Even the most competent and best-intentioned nurses can find themselves before a judge, being charged by a prosecutor, or finding that their career is in jeopardy – if they don’t’ understand the laws that apply to them. It’s not enough to understand the medical requirements. Practicing nurses need to be aware of many legal issues including a patient’s right to privacy, when fees can be split, when and how they can work for a medical spa. Nurse practitioners need to understand how managed service organizations (MSOs) should work. There are many laws that govern a nurse’s medical practice and any businesses they run or participate in.
An experienced healthcare nursing lawyer understands which laws apply for registered nurses, ER nurses, oncology nurses, practicing nurses, nurse case managers, labor and delivery nurses, and any other type of nurse.
HIPAA and the nurse’s duty to respect a patient’s privacy rights
The Health Insurance Portability and Accountability Act of 1996 (HIPAA) imposed numerous requirements on federal agencies and everyone who works in the healthcare system to take steps to protect and secure patient records so that only approved people could see a patient’s medical and personal information. The Health and Human Services Department created two rules called a privacy rule and a security rule. Both rules set national standards for accessing and transferring protected patient information. The security rule specifically applies to electronic records.
While many doctors, nurses, and other health providers may initially accept written records or write down oral statements, today most providers use medical software (electronic records) to store and preserve patient information.
The protected information includes information such as name, address, and social security that identify the patient. Protected information also includes information about the patient’s diagnosis, test results, prognosis, and treatments. Most information about a patient that nurses read, write, or enter into a database must be protected.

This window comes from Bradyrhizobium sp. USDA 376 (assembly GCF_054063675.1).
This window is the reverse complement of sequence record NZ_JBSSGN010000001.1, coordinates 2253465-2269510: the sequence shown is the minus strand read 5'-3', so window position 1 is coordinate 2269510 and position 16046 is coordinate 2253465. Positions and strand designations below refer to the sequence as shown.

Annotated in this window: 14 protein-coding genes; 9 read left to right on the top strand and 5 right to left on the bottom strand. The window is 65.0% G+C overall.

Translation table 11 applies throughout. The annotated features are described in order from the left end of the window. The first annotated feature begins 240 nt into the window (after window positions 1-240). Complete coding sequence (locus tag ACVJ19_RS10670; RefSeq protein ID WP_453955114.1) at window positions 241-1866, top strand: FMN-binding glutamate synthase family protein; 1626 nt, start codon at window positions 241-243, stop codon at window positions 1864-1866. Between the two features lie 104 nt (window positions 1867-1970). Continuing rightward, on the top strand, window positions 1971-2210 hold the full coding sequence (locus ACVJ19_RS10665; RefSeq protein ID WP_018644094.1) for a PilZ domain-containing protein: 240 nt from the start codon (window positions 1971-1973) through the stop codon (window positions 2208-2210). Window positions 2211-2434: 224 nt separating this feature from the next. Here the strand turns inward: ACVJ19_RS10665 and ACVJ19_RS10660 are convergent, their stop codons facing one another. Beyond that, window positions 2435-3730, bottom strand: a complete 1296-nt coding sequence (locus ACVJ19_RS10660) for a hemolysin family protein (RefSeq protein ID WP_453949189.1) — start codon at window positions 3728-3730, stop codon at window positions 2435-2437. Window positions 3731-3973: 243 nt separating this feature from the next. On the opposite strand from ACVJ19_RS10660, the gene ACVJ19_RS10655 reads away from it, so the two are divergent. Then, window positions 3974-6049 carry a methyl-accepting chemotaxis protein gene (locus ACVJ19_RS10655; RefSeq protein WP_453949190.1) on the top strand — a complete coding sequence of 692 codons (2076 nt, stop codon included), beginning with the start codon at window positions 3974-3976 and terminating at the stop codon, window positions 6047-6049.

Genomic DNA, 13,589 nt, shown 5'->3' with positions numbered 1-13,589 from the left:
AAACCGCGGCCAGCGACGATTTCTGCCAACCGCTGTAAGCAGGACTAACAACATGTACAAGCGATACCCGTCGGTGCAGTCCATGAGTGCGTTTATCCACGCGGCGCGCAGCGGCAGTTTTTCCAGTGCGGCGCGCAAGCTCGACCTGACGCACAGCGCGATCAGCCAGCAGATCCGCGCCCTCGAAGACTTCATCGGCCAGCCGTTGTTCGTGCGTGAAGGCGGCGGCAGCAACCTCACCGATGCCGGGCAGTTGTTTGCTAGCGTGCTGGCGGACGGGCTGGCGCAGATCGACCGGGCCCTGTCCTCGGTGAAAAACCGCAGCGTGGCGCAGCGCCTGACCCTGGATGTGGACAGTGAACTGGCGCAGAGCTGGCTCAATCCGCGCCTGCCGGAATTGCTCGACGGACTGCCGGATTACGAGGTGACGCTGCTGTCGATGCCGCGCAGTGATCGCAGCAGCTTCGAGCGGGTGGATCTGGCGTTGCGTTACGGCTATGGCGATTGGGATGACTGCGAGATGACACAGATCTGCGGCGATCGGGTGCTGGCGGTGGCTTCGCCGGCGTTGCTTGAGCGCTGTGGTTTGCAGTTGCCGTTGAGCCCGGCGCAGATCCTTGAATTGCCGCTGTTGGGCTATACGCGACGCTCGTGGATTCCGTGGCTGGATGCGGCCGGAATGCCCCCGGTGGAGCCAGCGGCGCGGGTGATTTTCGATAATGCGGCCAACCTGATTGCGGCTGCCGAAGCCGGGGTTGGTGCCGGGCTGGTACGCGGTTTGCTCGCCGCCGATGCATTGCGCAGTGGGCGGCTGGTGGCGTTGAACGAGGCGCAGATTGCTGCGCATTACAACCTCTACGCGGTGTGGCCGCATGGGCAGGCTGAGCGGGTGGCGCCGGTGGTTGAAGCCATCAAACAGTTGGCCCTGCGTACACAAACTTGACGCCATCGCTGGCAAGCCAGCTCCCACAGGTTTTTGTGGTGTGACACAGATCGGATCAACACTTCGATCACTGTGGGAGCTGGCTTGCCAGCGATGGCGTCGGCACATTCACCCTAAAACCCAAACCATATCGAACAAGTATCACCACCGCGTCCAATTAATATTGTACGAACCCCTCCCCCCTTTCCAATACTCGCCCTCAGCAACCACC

Nurses must protect health records to ensure the “confidentiality, integrity, and availability” of the electronic records. They must protect against security threats and uses that are not permitted. An experienced nursing healthcare lawyer can explain how records should be kept, who normally manages the records within a hospital or a facility, what physical steps must be taken to protect records, and how nurses and health providers can show they are in compliance with HIPAA.
The attorney can also explain when and how information may be disclosed – such as to the physician the nurse works for – so the doctor can properly treat the patient.
What should nurses understand about splitting fees and business relationships with physicians
There are several laws that regulate fee splitting arrangements between doctors and others, how the fees can legally be split, and what exceptions or safe harbors apply. The Stark Law forbids fee splitting between a doctor and a designated health facility. The Anti-Kickback Statute (AKS) generally forbids any payment or remuneration in return for referrals. Both Stark and AKS generally apply to payments for Medicare and Medicaid. There are also state fee-splitting and referral laws.
While most nurses in hospitals and medical practices are paid a salary and benefits such as healthcare insurance and retirement benefits, there are many exceptions. Nurses who are involved in any form of remuneration in return for referring patients and nurse practitioners who are often involved in the financial end of a medical practice must speak with an experienced healthcare nursing attorney to understand the duties and protect their rights.